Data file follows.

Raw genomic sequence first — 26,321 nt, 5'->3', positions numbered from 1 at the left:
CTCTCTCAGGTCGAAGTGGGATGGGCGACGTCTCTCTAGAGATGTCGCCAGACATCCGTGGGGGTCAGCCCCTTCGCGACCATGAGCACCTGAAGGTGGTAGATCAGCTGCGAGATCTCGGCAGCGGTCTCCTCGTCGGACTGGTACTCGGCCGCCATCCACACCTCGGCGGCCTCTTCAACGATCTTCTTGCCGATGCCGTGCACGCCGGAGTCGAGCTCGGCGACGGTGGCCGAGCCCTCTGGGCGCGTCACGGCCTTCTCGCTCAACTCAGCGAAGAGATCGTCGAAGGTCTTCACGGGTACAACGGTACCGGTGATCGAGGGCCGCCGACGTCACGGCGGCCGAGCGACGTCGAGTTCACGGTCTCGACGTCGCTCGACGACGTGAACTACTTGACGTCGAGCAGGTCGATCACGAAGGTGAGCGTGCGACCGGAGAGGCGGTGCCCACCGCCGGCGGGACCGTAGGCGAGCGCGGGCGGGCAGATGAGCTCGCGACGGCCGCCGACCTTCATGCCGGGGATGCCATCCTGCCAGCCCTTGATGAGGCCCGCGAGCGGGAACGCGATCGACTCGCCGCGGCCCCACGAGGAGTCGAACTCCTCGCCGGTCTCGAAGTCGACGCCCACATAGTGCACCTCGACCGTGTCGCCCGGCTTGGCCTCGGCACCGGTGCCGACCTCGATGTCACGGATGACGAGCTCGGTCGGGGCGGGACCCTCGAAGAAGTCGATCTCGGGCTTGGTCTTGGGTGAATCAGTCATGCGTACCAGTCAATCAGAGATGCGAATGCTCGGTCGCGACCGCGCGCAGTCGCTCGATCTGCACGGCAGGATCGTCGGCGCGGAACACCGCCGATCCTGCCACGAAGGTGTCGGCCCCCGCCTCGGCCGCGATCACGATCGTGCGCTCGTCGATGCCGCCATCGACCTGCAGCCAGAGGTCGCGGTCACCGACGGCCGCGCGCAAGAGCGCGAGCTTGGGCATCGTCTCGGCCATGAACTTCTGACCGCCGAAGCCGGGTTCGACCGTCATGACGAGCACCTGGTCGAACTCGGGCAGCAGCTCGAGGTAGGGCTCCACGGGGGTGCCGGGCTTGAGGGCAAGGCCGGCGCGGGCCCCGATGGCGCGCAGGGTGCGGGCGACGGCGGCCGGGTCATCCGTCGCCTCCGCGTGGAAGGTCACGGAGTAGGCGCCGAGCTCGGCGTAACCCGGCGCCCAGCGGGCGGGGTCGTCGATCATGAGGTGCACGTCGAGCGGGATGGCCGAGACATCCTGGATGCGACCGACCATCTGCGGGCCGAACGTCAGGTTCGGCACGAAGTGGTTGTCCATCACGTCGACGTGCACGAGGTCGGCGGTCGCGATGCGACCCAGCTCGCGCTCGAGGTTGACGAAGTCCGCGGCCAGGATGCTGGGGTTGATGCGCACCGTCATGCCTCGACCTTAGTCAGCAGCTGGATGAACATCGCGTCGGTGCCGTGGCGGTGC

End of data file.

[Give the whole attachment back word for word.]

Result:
Raw genomic sequence first — 26,321 nt, 5'->3', positions numbered from 1 at the left:
CTCTCTCAGGTCGAAGTGGGATGGGCGACGTCTCTCTAGAGATGTCGCCAGACATCCGTGGGGGTCAGCCCCTTCGCGACCATGAGCACCTGAAGGTGGTAGATCAGCTGCGAGATCTCGGCAGCGGTCTCCTCGTCGGACTGGTACTCGGCCGCCATCCACACCTCGGCGGCCTCTTCAACGATCTTCTTGCCGATGCCGTGCACGCCGGAGTCGAGCTCGGCGACGGTGGCCGAGCCCTCTGGGCGCGTCACGGCCTTCTCGCTCAACTCAGCGAAGAGATCGTCGAAGGTCTTCACGGGTACAACGGTACCGGTGATCGAGGGCCGCCGACGTCACGGCGGCCGAGCGACGTCGAGTTCACGGTCTCGACGTCGCTCGACGACGTGAACTACTTGACGTCGAGCAGGTCGATCACGAAGGTGAGCGTGCGACCGGAGAGGCGGTGCCCACCGCCGGCGGGACCGTAGGCGAGCGCGGGCGGGCAGATGAGCTCGCGACGGCCGCCGACCTTCATGCCGGGGATGCCATCCTGCCAGCCCTTGATGAGGCCCGCGAGCGGGAACGCGATCGACTCGCCGCGGCCCCACGAGGAGTCGAACTCCTCGCCGGTCTCGAAGTCGACGCCCACATAGTGCACCTCGACCGTGTCGCCCGGCTTGGCCTCGGCACCGGTGCCGACCTCGATGTCACGGATGACGAGCTCGGTCGGGGCGGGACCCTCGAAGAAGTCGATCTCGGGCTTGGTCTTGGGTGAATCAGTCATGCGTACCAGTCAATCAGAGATGCGAATGCTCGGTCGCGACCGCGCGCAGTCGCTCGATCTGCACGGCAGGATCGTCGGCGCGGAACACCGCCGATCCTGCCACGAAGGTGTCGGCCCCCGCCTCGGCCGCGATCACGATCGTGCGCTCGTCGATGCCGCCATCGACCTGCAGCCAGAGGTCGCGGTCACCGACGGCCGCGCGCAAGAGCGCGAGCTTGGGCATCGTCTCGGCCATGAACTTCTGACCGCCGAAGCCGGGTTCGACCGTCATGACGAGCACCTGGTCGAACTCGGGCAGCAGCTCGAGGTAGGGCTCCACGGGGGTGCCGGGCTTGAGGGCAAGGCCGGCGCGGGCCCCGATGGCGCGCAGGGTGCGGGCGACGGCGGCCGGGTCATCCGTCGCCTCCGCGTGGAAGGTCACGGAGTAGGCGCCGAGCTCGGCGTAACCCGGCGCCCAGCGGGCGGGGTCGTCGATCATGAGGTGCACGTCGAGCGGGATGGCCGAGACATCCTGGATGCGACCGACCATCTGCGGGCCGAACGTCAGGTTCGGCACGAAGTGGTTGTCCATCACGTCGACGTGCACGAGGTCGGCGGTCGCGATGCGACCCAGCTCGCGCTCGAGGTTGACGAAGTCCGCGGCCAGGATGCTGGGGTTGATGCGCACCGTCATGCCTCGACCTTAGTCAGCAGCTGGATGAACATCGCGTCGGTGCCGTGGCGGTGC